send a unified team to the Asian Games to be held in Doha, Qatar, in December of 2006. Kim Jung-
kil, the president of KOC, met with Mun Jae-duck, the president of PRK, at Guangzhou, China, on
8 September 2005, where they principally agreed upon forming a unified team for the 2006 Asian
Games and also upon three agenda items, including rapidly forming a working-level committee
and holding a goodwill game between South–North football team and Brazil national team. Sheikh
Ahmad al Sabah, the president of the Olympic Council of Asia, who joined the meeting, announced
that “If South and North Korea would send a unified team to Asian Games, OCA would help with
all possible methods. If necessary, OCA would temporarily revise its regulations.”

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Jung 321

The two Koreas also agreed upon forming a unified team for 2008 Beijing Olympic Games.
Several meetings followed, in December 2005 and in June 2006, at Gaeseong, to discuss the flag,
anthem and how to train the delegation team and reached a basic agreement except how to com-
pose the delegation team. Until the following third and fourth meetings, the two Koreas could not
narrow the differences and the meeting failed.
During this period, South–North sport exchanges presented an appearance of very active par-
ticipation and brought a concrete result of agreement on sending a unified team to an international
games. However, this was not a mutual interest resulting from a cooperation of both Koreas, but
rather an outcome of unilateral concession of South Korea which made it possible for both Koreas
to talk in the mood of harmony where “no interests from betrayal exist”.
This can be interpreted as follows. The basic ideas of South Korea’s sunshine policy toward
North Korea, especially sport policy, during this period resemble those of functionalist theory,
especially spillover effect. Functionalism assumes that functional interdependence of two societies
will bring a common interest, which will make the two societies indispensably dependent and
become a motif of integration, and the functional cooperation resulting from a field will spill over
to other fields. Methods of integration assume fulfilling the needs of the people and pursue techni-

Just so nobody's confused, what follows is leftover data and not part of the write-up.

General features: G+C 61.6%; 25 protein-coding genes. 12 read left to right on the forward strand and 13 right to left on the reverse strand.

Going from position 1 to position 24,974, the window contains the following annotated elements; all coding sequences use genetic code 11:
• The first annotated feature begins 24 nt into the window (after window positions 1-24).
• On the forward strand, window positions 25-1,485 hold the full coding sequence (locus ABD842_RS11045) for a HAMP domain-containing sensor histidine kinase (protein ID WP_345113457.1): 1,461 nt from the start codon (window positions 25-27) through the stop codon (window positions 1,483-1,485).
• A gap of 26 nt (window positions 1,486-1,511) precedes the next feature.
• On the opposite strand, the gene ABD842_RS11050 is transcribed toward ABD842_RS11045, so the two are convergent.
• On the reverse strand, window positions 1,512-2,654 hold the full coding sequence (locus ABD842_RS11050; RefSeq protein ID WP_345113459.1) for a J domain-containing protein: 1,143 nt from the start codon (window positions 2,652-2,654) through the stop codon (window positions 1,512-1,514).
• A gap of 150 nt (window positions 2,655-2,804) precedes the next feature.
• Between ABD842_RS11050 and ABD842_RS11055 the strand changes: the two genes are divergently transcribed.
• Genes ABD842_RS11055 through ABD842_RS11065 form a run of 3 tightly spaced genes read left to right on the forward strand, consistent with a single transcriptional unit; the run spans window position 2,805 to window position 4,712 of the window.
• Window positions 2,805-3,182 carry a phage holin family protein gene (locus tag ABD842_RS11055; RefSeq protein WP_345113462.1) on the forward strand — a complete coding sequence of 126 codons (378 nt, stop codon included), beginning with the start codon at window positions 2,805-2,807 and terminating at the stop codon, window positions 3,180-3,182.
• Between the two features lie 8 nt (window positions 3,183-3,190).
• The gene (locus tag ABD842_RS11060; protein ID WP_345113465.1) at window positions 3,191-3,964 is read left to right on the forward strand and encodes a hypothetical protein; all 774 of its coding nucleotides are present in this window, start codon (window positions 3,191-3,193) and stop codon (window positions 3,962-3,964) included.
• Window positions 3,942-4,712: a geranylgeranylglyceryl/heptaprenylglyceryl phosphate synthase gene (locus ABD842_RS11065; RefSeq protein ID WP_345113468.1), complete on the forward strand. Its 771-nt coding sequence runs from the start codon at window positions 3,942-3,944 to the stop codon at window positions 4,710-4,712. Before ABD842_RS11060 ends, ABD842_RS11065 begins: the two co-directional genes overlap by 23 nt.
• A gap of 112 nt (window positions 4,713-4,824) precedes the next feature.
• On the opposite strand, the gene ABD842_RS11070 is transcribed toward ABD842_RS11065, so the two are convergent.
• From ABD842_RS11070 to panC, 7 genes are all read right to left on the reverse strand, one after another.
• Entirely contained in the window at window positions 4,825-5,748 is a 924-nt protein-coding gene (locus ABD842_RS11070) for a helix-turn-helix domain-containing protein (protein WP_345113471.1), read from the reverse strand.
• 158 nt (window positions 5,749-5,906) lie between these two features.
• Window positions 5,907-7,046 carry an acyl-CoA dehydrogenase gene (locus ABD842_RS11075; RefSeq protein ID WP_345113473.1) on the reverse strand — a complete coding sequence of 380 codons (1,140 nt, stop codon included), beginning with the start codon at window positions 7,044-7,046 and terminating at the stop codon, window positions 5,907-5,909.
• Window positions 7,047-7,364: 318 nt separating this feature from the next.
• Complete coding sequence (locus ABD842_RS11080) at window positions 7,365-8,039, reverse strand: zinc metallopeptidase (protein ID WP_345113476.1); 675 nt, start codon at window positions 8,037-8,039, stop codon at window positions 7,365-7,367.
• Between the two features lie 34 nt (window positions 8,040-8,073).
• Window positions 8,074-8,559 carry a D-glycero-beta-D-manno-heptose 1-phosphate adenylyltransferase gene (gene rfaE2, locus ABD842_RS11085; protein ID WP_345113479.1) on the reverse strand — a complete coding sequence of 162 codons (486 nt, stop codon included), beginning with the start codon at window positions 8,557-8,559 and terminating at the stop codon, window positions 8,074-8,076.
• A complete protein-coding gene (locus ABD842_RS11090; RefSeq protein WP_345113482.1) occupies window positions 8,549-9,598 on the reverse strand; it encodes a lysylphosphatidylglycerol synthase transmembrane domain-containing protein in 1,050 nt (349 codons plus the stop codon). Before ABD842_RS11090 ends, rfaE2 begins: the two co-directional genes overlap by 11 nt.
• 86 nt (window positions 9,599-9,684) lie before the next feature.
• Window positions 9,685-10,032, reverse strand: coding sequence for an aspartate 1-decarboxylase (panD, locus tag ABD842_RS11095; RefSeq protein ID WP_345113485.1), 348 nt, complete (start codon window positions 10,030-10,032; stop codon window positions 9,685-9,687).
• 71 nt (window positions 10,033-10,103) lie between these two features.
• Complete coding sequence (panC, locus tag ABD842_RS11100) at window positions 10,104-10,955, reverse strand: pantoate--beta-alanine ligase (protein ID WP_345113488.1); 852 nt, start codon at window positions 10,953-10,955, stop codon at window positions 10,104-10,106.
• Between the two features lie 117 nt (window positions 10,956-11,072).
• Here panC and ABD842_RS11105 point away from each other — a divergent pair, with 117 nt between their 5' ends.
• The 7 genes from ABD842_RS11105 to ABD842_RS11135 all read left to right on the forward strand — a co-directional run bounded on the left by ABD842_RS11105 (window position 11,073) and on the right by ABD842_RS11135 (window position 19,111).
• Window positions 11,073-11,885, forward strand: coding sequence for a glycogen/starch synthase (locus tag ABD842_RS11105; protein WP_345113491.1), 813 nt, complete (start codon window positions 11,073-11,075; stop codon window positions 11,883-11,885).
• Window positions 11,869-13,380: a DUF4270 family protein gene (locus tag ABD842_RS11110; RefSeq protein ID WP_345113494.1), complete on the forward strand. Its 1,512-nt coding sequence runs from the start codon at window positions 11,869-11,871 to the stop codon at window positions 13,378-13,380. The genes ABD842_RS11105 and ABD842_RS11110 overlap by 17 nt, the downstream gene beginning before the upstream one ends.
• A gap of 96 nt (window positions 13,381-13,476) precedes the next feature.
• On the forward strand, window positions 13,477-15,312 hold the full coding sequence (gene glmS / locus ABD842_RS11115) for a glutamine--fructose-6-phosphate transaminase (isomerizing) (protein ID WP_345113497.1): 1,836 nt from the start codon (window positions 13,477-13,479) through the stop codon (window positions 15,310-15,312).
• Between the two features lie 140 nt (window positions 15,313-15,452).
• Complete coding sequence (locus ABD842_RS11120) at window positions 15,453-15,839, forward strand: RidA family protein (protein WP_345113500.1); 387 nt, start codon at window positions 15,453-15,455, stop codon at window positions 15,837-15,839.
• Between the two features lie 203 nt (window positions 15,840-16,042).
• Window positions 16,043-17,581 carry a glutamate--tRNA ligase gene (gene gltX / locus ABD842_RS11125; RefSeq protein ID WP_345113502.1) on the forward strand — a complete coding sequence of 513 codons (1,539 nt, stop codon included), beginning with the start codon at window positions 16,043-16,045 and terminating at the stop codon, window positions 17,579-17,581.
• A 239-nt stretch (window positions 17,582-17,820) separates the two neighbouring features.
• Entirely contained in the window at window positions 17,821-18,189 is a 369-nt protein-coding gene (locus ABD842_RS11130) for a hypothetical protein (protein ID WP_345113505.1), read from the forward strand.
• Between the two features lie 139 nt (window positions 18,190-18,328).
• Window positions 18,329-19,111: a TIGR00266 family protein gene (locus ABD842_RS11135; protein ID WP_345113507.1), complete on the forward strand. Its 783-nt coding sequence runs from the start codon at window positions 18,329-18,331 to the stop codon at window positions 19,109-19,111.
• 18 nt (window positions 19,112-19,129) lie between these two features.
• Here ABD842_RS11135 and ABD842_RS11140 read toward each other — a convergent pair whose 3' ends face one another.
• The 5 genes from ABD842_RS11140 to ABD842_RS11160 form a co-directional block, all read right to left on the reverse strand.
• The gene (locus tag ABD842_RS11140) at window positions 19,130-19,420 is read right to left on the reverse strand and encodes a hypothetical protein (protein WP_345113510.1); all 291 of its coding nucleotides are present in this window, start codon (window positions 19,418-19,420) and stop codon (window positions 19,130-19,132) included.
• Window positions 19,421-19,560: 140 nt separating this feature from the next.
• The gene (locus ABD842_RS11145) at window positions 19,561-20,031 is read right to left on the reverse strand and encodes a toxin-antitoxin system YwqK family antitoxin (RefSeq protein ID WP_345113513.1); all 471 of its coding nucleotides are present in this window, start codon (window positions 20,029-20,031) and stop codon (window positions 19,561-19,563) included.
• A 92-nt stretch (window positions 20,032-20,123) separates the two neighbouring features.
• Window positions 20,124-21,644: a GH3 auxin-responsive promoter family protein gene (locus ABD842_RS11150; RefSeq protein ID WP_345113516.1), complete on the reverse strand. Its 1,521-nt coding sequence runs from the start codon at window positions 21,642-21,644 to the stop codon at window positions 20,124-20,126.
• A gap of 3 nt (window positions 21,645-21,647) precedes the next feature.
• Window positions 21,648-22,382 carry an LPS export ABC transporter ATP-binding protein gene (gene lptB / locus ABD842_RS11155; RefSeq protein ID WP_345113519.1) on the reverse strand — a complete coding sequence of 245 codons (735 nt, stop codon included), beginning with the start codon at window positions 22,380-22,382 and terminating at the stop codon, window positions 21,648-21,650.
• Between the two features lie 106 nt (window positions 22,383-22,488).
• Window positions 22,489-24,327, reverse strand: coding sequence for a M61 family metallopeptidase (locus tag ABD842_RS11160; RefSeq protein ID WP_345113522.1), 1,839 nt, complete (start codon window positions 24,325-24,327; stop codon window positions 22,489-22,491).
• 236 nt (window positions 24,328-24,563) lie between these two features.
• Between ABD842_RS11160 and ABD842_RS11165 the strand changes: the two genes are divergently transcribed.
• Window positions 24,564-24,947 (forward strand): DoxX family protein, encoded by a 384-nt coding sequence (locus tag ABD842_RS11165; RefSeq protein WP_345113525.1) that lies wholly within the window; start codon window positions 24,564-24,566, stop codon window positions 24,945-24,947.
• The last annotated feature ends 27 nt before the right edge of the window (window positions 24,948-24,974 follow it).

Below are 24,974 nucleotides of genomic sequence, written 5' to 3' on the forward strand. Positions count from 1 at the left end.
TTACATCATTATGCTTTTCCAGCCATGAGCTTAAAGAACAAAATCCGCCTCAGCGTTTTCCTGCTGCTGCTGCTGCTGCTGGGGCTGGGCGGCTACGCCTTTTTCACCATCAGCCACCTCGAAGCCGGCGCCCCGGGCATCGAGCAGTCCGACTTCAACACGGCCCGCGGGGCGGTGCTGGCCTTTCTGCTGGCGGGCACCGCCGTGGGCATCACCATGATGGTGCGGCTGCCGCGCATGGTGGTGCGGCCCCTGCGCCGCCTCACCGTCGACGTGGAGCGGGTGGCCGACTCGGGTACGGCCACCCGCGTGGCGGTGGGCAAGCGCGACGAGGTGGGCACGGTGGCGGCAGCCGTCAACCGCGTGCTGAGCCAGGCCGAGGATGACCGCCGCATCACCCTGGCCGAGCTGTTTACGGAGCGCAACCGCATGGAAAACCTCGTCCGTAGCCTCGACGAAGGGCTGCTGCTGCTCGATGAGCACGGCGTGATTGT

cal and functional level cooperation. If states can obtain mutual benefits through this process, this
in turn spreads into other areas that can attract bigger cooperation and ultimately reach a political
It seemed that North Korea fully understood and was aware that South Korea’s Unification
policy was based on functionalist ideas. If so, we can expect that North Korea was well aware of
the fact that South Korea would try to induce North Korea into openness and reformation through
personal and material contact with the South and ultimately build a favorable atmosphere of South-
led Unification. North Korea also knew well about the fact that the South Korean government was
in a way obsessed with the sunshine policy.
Given the situation, North Korea had no reason to try to obtain something through negotiation
with South Korea. Instead, the North could get what it wanted as long as it chimed in with the
South’s proposals or policies. That is to say, the sport exchanges during this period were much
closer to the harmony condition than to the negotiation or cooperation in which actors try to get
some benefits through conflict control or negotiation.
The attitude of North Korea toward the South–North sport exchanges can be interpreted in this
context. North Korea fully understood what South Korea’s policy goal was and preferred accepting
“limited contacts” and “preferred exchanges” to “more contacts” and “more exchanges”. North
Korea’s real intention was to buy some time or catch its breath to overcome international isolation
and economic difficulties by selectively accepting the “limited contacts” and “preferred exchanges”.
Against this backdrop, the strategic choice of the South and North during this period remained
in the “harmony” area, as the South preferred unilateral cooperation to defection regardless of the
North’s choice. In this game structure, it can be evaluated that North Korea is the actor who obtains
unilateral benefits owing to South Korea’s policy choices.

The author explored the South–North Korea exchanges from the Armistice Agreement of 1953 to
2007 and examined the manipulability of sport. To do this, the author adopted the simple 2 × 2
game and analyzed the strategic choice structure of the two Koreas.
When we reviewed the negotiation structure from the division of the Peninsula and to the Roh
Mu-hyon government, it showed continuous changes of situation and each phase can be

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322 International Area Studies Review 16(3)

categorized as follows: deadlock vs harmony, deadlock, cooperation and harmony. After the
inauguration of the Lee Myung-bak government until now, we can say that South–North rela-
tions are under a deadlock condition. In this kind of repeated deadlock and harmony, negotiation
in terms of an “interaction between more than two actors who share the interdependent pur-